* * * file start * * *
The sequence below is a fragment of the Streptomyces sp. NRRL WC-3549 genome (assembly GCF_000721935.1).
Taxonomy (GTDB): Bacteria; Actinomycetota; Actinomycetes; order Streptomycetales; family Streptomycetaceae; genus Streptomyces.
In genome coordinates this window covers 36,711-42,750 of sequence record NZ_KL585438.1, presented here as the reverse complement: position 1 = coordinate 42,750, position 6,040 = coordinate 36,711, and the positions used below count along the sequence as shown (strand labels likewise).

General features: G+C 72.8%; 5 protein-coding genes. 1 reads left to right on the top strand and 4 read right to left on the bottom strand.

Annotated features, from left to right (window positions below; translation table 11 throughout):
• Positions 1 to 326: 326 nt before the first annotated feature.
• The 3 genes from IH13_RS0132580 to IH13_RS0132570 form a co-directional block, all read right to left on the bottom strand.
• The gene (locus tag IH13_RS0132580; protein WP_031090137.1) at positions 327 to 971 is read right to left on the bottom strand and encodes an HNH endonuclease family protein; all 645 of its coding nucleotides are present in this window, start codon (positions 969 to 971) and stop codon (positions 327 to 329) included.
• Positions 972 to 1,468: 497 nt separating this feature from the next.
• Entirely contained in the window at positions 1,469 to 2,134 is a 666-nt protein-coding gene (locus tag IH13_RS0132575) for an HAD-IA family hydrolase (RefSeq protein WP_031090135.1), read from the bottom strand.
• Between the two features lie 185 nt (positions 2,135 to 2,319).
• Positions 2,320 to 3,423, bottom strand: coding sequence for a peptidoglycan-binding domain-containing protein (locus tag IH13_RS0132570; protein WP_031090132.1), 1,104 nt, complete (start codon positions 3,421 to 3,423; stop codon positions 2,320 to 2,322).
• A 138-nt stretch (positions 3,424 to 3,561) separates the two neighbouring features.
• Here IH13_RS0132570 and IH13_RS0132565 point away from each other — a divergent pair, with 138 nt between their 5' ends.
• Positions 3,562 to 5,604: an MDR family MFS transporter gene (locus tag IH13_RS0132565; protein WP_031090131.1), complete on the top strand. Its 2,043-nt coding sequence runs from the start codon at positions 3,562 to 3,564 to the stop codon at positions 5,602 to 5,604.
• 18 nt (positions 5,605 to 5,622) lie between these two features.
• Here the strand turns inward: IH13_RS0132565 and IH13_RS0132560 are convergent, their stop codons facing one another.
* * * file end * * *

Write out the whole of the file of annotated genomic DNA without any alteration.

The sequence below is a fragment of the Streptomyces sp. NRRL WC-3549 genome (assembly GCF_000721935.1).
Taxonomy (GTDB): Bacteria; Actinomycetota; Actinomycetes; order Streptomycetales; family Streptomycetaceae; genus Streptomyces.
In genome coordinates this window covers 36,711-42,750 of sequence record NZ_KL585438.1, presented here as the reverse complement: position 1 = coordinate 42,750, position 6,040 = coordinate 36,711, and the positions used below count along the sequence as shown (strand labels likewise).

General features: G+C 72.8%; 5 protein-coding genes. 1 reads left to right on the top strand and 4 read right to left on the bottom strand.

Annotated features, from left to right (window positions below; translation table 11 throughout):
• Positions 1 to 326: 326 nt before the first annotated feature.
• The 3 genes from IH13_RS0132580 to IH13_RS0132570 form a co-directional block, all read right to left on the bottom strand.
• The gene (locus tag IH13_RS0132580; protein WP_031090137.1) at positions 327 to 971 is read right to left on the bottom strand and encodes an HNH endonuclease family protein; all 645 of its coding nucleotides are present in this window, start codon (positions 969 to 971) and stop codon (positions 327 to 329) included.
• Positions 972 to 1,468: 497 nt separating this feature from the next.
• Entirely contained in the window at positions 1,469 to 2,134 is a 666-nt protein-coding gene (locus tag IH13_RS0132575) for an HAD-IA family hydrolase (RefSeq protein WP_031090135.1), read from the bottom strand.
• Between the two features lie 185 nt (positions 2,135 to 2,319).
• Positions 2,320 to 3,423, bottom strand: coding sequence for a peptidoglycan-binding domain-containing protein (locus tag IH13_RS0132570; protein WP_031090132.1), 1,104 nt, complete (start codon positions 3,421 to 3,423; stop codon positions 2,320 to 2,322).
• A 138-nt stretch (positions 3,424 to 3,561) separates the two neighbouring features.
• Here IH13_RS0132570 and IH13_RS0132565 point away from each other — a divergent pair, with 138 nt between their 5' ends.
• Positions 3,562 to 5,604: an MDR family MFS transporter gene (locus tag IH13_RS0132565; protein WP_031090131.1), complete on the top strand. Its 2,043-nt coding sequence runs from the start codon at positions 3,562 to 3,564 to the stop codon at positions 5,602 to 5,604.
• 18 nt (positions 5,605 to 5,622) lie between these two features.
• Here the strand turns inward: IH13_RS0132565 and IH13_RS0132560 are convergent, their stop codons facing one another.